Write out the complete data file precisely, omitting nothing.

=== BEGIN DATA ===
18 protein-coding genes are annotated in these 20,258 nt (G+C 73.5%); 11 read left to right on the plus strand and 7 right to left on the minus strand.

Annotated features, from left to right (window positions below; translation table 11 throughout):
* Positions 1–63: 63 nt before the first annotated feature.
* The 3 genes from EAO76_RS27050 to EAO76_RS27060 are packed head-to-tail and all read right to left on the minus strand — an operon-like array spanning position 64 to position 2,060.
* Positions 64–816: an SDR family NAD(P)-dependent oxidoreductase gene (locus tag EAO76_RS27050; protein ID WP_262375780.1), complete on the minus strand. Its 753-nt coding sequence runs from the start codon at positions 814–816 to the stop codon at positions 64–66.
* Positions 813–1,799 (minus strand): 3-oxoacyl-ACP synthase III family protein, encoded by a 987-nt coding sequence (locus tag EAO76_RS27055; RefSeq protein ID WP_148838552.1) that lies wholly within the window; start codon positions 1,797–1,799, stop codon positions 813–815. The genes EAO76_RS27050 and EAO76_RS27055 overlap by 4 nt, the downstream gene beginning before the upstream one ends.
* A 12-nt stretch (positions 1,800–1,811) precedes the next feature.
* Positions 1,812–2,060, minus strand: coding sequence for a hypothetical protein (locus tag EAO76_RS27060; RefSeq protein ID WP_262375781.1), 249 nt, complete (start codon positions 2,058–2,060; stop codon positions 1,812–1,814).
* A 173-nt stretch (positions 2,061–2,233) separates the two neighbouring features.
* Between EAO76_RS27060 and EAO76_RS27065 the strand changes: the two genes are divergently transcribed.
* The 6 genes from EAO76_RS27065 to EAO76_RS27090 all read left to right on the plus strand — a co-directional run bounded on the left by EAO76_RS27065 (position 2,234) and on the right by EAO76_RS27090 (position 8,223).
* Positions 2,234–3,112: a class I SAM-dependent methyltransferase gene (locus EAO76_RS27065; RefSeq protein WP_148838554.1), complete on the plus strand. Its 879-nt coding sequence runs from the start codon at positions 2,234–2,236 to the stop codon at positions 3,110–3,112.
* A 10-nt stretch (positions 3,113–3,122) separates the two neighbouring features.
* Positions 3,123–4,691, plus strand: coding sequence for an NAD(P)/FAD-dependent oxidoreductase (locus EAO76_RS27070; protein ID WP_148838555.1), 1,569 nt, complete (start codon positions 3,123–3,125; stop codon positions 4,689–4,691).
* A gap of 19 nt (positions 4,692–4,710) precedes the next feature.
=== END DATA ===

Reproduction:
18 protein-coding genes are annotated in these 20,258 nt (G+C 73.5%); 11 read left to right on the plus strand and 7 right to left on the minus strand.

Annotated features, from left to right (window positions below; translation table 11 throughout):
* Positions 1–63: 63 nt before the first annotated feature.
* The 3 genes from EAO76_RS27050 to EAO76_RS27060 are packed head-to-tail and all read right to left on the minus strand — an operon-like array spanning position 64 to position 2,060.
* Positions 64–816: an SDR family NAD(P)-dependent oxidoreductase gene (locus tag EAO76_RS27050; protein ID WP_262375780.1), complete on the minus strand. Its 753-nt coding sequence runs from the start codon at positions 814–816 to the stop codon at positions 64–66.
* Positions 813–1,799 (minus strand): 3-oxoacyl-ACP synthase III family protein, encoded by a 987-nt coding sequence (locus tag EAO76_RS27055; RefSeq protein ID WP_148838552.1) that lies wholly within the window; start codon positions 1,797–1,799, stop codon positions 813–815. The genes EAO76_RS27050 and EAO76_RS27055 overlap by 4 nt, the downstream gene beginning before the upstream one ends.
* A 12-nt stretch (positions 1,800–1,811) precedes the next feature.
* Positions 1,812–2,060, minus strand: coding sequence for a hypothetical protein (locus tag EAO76_RS27060; RefSeq protein ID WP_262375781.1), 249 nt, complete (start codon positions 2,058–2,060; stop codon positions 1,812–1,814).
* A 173-nt stretch (positions 2,061–2,233) separates the two neighbouring features.
* Between EAO76_RS27060 and EAO76_RS27065 the strand changes: the two genes are divergently transcribed.
* The 6 genes from EAO76_RS27065 to EAO76_RS27090 all read left to right on the plus strand — a co-directional run bounded on the left by EAO76_RS27065 (position 2,234) and on the right by EAO76_RS27090 (position 8,223).
* Positions 2,234–3,112: a class I SAM-dependent methyltransferase gene (locus EAO76_RS27065; RefSeq protein WP_148838554.1), complete on the plus strand. Its 879-nt coding sequence runs from the start codon at positions 2,234–2,236 to the stop codon at positions 3,110–3,112.
* A 10-nt stretch (positions 3,113–3,122) separates the two neighbouring features.
* Positions 3,123–4,691, plus strand: coding sequence for an NAD(P)/FAD-dependent oxidoreductase (locus EAO76_RS27070; protein ID WP_148838555.1), 1,569 nt, complete (start codon positions 3,123–3,125; stop codon positions 4,689–4,691).
* A gap of 19 nt (positions 4,692–4,710) precedes the next feature.